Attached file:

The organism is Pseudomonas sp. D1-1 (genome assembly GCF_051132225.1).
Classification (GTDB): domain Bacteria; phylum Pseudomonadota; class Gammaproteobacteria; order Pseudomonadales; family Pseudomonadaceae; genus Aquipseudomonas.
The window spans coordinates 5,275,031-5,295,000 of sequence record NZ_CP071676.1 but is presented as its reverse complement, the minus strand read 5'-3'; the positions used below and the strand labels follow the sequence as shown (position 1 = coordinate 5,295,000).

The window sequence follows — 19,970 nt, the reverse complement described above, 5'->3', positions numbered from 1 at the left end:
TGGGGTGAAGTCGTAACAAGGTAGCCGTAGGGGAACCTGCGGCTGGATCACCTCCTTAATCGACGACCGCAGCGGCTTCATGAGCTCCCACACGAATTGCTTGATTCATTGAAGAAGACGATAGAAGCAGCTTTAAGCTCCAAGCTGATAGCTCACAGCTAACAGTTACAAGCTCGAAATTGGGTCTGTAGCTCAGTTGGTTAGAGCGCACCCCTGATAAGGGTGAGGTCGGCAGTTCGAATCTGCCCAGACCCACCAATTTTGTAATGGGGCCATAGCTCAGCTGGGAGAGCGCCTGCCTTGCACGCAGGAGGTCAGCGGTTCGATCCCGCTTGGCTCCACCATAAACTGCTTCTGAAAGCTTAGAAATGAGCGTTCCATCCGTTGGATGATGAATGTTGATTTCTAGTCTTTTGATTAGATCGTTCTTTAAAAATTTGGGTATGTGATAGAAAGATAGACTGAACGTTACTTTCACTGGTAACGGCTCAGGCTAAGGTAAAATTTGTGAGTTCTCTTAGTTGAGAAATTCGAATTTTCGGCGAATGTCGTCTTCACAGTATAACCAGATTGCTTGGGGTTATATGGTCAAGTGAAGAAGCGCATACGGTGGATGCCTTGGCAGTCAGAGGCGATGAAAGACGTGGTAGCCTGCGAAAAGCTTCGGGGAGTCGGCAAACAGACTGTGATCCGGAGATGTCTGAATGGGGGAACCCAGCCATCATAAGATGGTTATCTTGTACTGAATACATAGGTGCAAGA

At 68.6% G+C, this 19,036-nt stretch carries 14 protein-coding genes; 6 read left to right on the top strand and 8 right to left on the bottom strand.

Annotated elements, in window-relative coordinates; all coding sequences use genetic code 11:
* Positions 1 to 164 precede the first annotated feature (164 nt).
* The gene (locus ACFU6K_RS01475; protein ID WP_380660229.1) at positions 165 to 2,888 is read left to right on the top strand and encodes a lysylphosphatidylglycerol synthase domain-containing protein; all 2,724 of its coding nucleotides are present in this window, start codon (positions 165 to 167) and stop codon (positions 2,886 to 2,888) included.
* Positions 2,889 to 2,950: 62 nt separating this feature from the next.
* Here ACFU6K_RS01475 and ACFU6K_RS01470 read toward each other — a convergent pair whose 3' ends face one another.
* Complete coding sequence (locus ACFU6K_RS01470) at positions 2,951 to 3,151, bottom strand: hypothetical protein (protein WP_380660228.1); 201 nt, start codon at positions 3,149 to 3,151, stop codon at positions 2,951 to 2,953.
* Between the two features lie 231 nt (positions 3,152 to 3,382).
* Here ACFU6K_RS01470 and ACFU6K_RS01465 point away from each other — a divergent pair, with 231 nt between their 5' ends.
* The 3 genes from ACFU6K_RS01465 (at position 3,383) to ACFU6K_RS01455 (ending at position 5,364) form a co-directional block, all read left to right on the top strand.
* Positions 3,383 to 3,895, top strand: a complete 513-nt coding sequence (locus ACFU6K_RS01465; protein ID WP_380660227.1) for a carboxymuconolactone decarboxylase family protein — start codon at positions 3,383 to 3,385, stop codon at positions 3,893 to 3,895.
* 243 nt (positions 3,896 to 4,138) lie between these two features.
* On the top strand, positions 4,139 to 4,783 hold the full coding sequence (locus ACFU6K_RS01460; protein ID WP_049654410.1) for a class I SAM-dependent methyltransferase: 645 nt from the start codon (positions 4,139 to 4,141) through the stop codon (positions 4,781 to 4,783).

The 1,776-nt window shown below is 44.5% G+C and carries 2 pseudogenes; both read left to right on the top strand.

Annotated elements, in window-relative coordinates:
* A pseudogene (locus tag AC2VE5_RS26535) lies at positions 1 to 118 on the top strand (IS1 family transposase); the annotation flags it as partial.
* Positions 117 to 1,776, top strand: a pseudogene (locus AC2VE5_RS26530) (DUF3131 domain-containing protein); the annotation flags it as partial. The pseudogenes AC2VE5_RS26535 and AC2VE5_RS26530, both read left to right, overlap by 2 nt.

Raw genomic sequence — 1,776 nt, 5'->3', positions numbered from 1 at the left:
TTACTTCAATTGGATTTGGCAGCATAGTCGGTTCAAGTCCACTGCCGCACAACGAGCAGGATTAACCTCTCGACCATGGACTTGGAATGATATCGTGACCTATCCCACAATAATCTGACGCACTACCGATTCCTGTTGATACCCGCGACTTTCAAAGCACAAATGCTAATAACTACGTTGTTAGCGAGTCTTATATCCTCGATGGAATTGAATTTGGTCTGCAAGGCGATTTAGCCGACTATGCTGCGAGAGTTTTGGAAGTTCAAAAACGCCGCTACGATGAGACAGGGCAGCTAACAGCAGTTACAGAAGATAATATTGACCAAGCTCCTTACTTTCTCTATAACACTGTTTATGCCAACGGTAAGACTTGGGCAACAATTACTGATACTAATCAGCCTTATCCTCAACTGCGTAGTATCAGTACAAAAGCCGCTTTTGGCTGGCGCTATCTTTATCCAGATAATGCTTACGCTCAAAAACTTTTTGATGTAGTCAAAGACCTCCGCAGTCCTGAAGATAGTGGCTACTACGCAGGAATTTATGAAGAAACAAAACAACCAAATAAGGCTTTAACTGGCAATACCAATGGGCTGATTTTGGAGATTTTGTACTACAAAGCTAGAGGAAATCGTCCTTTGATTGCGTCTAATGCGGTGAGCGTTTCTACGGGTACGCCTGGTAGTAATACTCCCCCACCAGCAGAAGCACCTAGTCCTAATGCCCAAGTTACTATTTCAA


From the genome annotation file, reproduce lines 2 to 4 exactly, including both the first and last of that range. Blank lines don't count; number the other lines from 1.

Classification (GTDB): domain Bacteria; phylum Pseudomonadota; class Gammaproteobacteria; order Pseudomonadales; family Pseudomonadaceae; genus Aquipseudomonas.
The window spans coordinates 5,275,031-5,295,000 of sequence record NZ_CP071676.1 but is presented as its reverse complement, the minus strand read 5'-3'; the positions used below and the strand labels follow the sequence as shown (position 1 = coordinate 5,295,000).

The window sequence follows — 19,970 nt, the reverse complement described above, 5'->3', positions numbered from 1 at the left end: